G1 X5 Y20 Z0.3 F5000.0 ; Move over to prevent blob squish

G1 simply refers to a linear move, then the corresponding Z after G1 means to move the Z axis that number of millimeters. G28 is the home position.

  • Check over your G-Code settings and make sure that Z movement isn’t out of the ordinary
  • If you see the Z movement is a little too large, you can alter it and run a test print.
  • Make sure not to do it too low so your nozzle doesn’t scrape into your build surface.
  • Reset your settings back to default or to a custom profile that is known to work well.
  • You can also adjust the Z offset by inputting it directly into the slicer.

2. Check for the First Layer Prints Settings

Sometimes the first layer height can also cause problems. With the change in the Z offset it is recommended to check for the first layer printing settings as well.

The first layer of the print is the most important factor of any 3D print and if it doesn’t adhere well, the print may not stick to the bed and can cause many problems.

Make sure that the first layer is not set to 0.5mm greater because the printer will have to print high to get the first layer done and this can cause problems.

  • Try to have a first layer around 0.2mm high
  • Experts suggest that the first layer should be set as an “even” value and not something “odd”.

3. Level the Print Bed

An unbalanced print bed can cause printing problem more than any other part of the 3D printer because all your prints are created directly on it.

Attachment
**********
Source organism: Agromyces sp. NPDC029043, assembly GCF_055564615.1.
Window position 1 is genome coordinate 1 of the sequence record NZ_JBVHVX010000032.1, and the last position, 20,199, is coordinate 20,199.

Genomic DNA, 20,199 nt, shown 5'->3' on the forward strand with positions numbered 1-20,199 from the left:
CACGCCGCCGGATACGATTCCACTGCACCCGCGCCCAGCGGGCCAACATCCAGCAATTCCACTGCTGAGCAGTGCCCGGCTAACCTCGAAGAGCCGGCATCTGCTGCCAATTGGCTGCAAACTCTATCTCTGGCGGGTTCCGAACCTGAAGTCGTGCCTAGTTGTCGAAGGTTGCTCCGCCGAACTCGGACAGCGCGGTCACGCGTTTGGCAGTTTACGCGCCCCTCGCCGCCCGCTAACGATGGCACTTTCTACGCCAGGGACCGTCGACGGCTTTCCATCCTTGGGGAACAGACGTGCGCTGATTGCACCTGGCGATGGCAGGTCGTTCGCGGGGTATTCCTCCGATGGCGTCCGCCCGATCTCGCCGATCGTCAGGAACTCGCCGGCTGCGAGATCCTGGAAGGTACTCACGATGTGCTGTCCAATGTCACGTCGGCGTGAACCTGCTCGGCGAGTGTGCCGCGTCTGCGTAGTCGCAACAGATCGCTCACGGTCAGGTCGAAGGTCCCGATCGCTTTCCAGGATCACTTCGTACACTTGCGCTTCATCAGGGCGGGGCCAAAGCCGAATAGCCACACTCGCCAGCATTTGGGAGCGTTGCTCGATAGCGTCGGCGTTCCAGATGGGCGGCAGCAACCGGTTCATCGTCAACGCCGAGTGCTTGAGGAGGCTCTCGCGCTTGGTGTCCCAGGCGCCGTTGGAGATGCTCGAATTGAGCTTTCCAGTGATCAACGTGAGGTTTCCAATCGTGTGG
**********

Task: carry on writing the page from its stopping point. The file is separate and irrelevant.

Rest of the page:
If the print bed is not leveled correctly, there are possibilities that you face the problem of your 3D printer printing too high.

It is recommended to get a 3D printer that has an advanced auto-leveling system installed so it can account for the level differences in your print bed. It senses the position of the nozzle in comparison to the bed and adjusts accordingly.

If you don’t have the automatic bed-leveling system, you can still do a few things:

  • Check the settings and make sure that the print bed is leveled properly.
  • When you are sure about the level of the print bed then set the nozzle height accordingly.
  • If the unbalanced print bed is the real cause behind the problem then leveling it can help you out.
  • Check whether your print bed is warped, and if it is, replace it.

4. OctoPrint Settings and G Codes

OctoPrint is a software application that is well known for providing ease to the users of 3D printers.

This application provides its user with a web interface where you can input your G-Codes to control almost all the functioning of your 3D printer.

From setting heat temperature to leveling the bed, all the functions can be done just by adding G Codes in the OctoPrint application.

Sometimes even if you are using OctoPrint, there comes a problem that the OctoPrint nozzle is too high and is printing the first layer which is not sticking to the bed properly.

This can happen because of putting the wrong commands to the application.

  • The first thing you should do is to make sure that you have input the right G Codes to complete a print.
  • If the OctoPrint nozzle is too high, input the G Codes as “G0 Z0” to set the Z offset to “0”.
  • If you are unsure about the G Codes you can get built-in codes for your required object
  • G28 is a command for the print head to return to the ‘zero position’ or printer’s reference position.
  • Then implement G1 Z0.2 which is a linear move for the Z axis to move up to 0.2mm to start that first layer.

5. Add Supports to Your 3D Prints

Sometimes, you see your 3D printer printing in mid-air and just creating a mess. This can be down to your model having sections which require supports, so if you don’t have supports, those sections won’t print successfully.

  • Enable ‘Supports’ in your slicer